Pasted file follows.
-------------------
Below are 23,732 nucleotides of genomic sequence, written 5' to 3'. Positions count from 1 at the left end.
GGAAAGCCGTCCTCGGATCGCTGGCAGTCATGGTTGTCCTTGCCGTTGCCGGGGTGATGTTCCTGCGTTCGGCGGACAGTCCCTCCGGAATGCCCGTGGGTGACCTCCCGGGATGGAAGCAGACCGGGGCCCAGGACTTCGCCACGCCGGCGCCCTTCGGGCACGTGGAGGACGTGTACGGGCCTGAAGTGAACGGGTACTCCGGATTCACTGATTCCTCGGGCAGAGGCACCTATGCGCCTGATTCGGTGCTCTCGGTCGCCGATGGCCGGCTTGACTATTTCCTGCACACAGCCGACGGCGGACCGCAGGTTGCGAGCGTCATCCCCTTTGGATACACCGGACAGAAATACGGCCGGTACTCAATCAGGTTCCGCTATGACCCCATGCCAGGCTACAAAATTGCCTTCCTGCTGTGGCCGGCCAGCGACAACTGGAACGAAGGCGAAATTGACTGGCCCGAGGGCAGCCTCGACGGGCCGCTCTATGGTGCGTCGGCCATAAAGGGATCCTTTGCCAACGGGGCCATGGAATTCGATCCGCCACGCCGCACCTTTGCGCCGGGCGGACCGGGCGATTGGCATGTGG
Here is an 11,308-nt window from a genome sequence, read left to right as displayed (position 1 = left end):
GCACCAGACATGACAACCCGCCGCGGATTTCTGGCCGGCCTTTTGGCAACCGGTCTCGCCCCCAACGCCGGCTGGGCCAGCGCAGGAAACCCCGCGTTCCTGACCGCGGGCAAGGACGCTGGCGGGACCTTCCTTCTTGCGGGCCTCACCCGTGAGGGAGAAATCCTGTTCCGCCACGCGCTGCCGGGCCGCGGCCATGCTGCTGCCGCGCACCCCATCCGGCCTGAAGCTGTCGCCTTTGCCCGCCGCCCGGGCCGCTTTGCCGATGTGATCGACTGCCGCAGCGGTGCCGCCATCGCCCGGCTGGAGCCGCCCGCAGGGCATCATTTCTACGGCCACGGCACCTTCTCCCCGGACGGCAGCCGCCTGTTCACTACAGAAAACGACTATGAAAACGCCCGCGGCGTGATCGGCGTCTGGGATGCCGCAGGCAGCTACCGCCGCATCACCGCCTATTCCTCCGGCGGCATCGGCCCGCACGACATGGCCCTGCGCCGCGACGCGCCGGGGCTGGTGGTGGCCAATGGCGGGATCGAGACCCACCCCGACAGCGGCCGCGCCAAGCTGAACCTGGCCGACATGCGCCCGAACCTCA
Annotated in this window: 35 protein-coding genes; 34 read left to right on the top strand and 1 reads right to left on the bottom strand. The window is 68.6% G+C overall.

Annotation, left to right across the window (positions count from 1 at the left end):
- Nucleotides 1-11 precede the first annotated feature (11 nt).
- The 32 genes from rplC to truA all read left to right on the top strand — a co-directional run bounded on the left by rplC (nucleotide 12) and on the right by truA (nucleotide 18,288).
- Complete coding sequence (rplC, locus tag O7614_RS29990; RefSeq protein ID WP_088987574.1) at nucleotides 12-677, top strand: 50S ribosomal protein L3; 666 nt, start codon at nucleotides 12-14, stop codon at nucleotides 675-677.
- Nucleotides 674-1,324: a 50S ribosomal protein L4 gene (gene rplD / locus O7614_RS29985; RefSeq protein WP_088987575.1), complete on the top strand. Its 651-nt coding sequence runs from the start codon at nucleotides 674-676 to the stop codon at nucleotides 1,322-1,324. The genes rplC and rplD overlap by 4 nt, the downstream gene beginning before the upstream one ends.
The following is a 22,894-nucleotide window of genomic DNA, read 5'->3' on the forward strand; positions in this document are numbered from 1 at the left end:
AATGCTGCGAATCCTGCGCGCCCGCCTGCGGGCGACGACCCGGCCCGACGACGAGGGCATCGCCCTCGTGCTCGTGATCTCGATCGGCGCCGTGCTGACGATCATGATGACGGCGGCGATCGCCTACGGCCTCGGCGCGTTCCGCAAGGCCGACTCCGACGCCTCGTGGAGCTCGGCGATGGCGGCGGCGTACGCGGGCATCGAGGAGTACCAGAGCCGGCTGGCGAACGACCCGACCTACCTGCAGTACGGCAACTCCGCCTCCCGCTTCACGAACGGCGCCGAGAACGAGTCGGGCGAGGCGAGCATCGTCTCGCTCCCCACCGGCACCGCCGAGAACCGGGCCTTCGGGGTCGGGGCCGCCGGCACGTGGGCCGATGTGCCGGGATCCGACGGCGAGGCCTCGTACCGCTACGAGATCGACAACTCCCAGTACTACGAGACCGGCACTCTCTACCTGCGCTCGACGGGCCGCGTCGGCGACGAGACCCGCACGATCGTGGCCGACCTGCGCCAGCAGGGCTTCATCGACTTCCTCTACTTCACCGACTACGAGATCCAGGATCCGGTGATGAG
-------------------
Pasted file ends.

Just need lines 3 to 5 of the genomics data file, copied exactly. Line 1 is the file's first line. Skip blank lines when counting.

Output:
Here is an 11,308-nt window from a genome sequence, read left to right as displayed (position 1 = left end):
GCACCAGACATGACAACCCGCCGCGGATTTCTGGCCGGCCTTTTGGCAACCGGTCTCGCCCCCAACGCCGGCTGGGCCAGCGCAGGAAACCCCGCGTTCCTGACCGCGGGCAAGGACGCTGGCGGGACCTTCCTTCTTGCGGGCCTCACCCGTGAGGGAGAAATCCTGTTCCGCCACGCGCTGCCGGGCCGCGGCCATGCTGCTGCCGCGCACCCCATCCGGCCTGAAGCTGTCGCCTTTGCCCGCCGCCCGGGCCGCTTTGCCGATGTGATCGACTGCCGCAGCGGTGCCGCCATCGCCCGGCTGGAGCCGCCCGCAGGGCATCATTTCTACGGCCACGGCACCTTCTCCCCGGACGGCAGCCGCCTGTTCACTACAGAAAACGACTATGAAAACGCCCGCGGCGTGATCGGCGTCTGGGATGCCGCAGGCAGCTACCGCCGCATCACCGCCTATTCCTCCGGCGGCATCGGCCCGCACGACATGGCCCTGCGCCGCGACGCGCCGGGGCTGGTGGTGGCCAATGGCGGGATCGAGACCCACCCCGACAGCGGCCGCGCCAAGCTGAACCTGGCCGACATGCGCCCGAACCTCA
Annotated in this window: 35 protein-coding genes; 34 read left to right on the top strand and 1 reads right to left on the bottom strand. The window is 68.6% G+C overall.